Meanwhile, I’m contemplating going to visit family tomorrow afternoon after my last session ends, but I don’t have any method of conveyance from Williamsburg to Virginia Beach as I don’t have access to the rental vehicle that I once thought I might have had. The visit to VA Beach is still a possibility, but I haven’t the foggiest how I’m going to get there.
There are some oddities that do bear sharing. Kingsmill is a fantastic resort, but their bathrooms have been outfitted with occupancy sensors that were mounted about head-level, so when you make the slightest move, the toilet flushes and you get progressively more and more spritzed. I discovered that I could fix this … annoying problem by wrapping the occupancy sensor in toilet paper until I was good and ready for it to figure out that it was time to flush. I also noticed that in high traffic areas Kingsmill spares no expense and lays out cloth napkins to dry your hands after using the lavatory. In lesser used areas? Just paper towels. It’s not a problem, but it is kind of funny to see cleverness all the way down to how patrons dry their hands. The only other irking thing has nothing to do with the resort itself, but the obvious and annoying lack of any cellular signal whatsoever. I suppose if you are visiting for the spa, or the golf, or the grounds you don’t care so much about cellular technology. For me it would be a problem, if it weren’t for free Wifi and Google Voice.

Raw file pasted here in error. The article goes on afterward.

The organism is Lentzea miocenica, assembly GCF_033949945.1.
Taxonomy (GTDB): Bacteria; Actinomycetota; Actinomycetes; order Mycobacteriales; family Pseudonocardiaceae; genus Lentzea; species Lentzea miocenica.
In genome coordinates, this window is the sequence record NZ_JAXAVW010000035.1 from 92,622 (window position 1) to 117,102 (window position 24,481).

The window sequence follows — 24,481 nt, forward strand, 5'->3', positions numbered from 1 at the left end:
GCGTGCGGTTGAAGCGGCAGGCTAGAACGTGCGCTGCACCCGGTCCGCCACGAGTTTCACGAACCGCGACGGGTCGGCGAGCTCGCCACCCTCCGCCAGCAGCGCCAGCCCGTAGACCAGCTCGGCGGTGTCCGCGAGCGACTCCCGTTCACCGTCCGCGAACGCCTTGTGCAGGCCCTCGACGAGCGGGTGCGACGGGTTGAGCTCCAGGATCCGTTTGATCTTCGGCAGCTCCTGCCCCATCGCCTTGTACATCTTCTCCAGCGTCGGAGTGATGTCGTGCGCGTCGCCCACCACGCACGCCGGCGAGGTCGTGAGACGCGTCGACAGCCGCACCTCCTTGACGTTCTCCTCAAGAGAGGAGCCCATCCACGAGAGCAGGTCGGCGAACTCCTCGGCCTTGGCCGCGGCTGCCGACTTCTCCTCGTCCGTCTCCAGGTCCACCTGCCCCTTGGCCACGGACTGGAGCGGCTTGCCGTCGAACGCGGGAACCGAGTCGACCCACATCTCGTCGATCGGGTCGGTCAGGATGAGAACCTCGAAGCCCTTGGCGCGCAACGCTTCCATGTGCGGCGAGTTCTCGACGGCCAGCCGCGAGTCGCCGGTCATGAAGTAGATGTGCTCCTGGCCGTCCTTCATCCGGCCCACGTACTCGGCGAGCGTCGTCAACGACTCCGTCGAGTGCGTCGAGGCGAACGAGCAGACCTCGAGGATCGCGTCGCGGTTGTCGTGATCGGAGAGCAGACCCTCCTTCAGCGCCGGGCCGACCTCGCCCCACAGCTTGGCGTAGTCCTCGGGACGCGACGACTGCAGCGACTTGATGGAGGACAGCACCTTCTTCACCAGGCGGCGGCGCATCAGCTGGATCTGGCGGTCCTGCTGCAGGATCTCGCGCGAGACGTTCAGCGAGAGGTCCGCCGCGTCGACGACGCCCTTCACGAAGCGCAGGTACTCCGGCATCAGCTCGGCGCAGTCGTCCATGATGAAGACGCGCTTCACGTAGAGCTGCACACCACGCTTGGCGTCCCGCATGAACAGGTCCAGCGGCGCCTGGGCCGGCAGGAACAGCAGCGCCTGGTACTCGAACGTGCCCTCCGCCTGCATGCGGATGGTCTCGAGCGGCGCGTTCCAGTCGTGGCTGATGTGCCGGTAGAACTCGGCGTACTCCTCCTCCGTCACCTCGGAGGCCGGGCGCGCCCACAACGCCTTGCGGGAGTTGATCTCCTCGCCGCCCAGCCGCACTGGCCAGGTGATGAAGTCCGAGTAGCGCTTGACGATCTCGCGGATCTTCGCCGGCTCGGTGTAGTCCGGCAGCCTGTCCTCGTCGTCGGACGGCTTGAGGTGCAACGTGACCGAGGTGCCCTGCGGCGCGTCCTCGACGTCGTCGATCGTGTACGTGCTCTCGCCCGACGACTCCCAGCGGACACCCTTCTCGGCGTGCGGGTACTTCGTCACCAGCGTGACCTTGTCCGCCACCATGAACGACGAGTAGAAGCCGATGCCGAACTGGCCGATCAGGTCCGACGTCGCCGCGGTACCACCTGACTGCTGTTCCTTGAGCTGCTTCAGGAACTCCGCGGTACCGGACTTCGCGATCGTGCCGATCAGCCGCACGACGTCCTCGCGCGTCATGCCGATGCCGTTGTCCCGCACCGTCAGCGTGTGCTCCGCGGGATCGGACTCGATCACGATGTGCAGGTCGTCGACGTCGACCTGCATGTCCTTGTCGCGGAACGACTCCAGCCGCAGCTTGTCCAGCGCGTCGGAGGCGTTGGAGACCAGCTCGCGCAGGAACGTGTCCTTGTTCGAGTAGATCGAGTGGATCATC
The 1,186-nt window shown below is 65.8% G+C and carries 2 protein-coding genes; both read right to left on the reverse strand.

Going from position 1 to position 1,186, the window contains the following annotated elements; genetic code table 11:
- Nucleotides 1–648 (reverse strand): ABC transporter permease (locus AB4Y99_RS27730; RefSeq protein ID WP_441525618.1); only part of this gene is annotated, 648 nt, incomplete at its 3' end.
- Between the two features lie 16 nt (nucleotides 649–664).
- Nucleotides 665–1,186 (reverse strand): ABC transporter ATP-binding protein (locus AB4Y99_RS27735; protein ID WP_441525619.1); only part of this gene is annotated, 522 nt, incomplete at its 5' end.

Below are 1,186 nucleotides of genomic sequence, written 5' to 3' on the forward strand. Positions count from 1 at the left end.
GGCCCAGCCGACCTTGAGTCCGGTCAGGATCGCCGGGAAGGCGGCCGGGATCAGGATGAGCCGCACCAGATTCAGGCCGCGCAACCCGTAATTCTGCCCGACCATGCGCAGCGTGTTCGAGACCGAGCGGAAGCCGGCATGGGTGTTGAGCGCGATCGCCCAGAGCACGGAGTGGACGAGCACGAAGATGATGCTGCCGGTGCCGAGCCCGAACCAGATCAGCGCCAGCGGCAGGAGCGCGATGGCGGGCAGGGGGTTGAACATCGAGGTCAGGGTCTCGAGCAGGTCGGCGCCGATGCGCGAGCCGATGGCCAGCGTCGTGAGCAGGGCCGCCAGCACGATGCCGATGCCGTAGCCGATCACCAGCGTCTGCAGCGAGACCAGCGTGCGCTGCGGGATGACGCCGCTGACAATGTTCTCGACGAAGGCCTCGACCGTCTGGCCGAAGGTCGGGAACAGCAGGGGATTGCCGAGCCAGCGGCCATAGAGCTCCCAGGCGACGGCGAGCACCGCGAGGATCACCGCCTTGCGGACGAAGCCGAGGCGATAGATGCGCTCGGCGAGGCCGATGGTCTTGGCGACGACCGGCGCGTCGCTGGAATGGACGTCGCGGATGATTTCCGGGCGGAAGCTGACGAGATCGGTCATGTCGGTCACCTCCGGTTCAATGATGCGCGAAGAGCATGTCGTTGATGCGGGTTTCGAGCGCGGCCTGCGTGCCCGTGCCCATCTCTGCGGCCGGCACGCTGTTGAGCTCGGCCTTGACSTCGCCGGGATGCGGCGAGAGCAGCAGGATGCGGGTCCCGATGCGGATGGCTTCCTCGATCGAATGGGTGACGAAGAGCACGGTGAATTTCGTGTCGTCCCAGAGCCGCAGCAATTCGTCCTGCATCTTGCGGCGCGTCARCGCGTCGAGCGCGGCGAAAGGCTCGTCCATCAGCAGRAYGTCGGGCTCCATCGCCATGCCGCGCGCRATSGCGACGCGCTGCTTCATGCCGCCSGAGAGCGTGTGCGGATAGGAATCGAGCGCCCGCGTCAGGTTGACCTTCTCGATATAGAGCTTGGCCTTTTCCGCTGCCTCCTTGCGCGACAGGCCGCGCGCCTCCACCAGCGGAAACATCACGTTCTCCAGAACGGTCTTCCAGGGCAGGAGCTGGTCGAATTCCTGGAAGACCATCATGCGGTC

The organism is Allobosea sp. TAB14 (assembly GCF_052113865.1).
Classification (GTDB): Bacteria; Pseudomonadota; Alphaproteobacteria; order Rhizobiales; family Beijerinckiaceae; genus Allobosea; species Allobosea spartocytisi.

Tomorrow is another day, up at 7ish, some more conference sessions and then? We’ll have to see…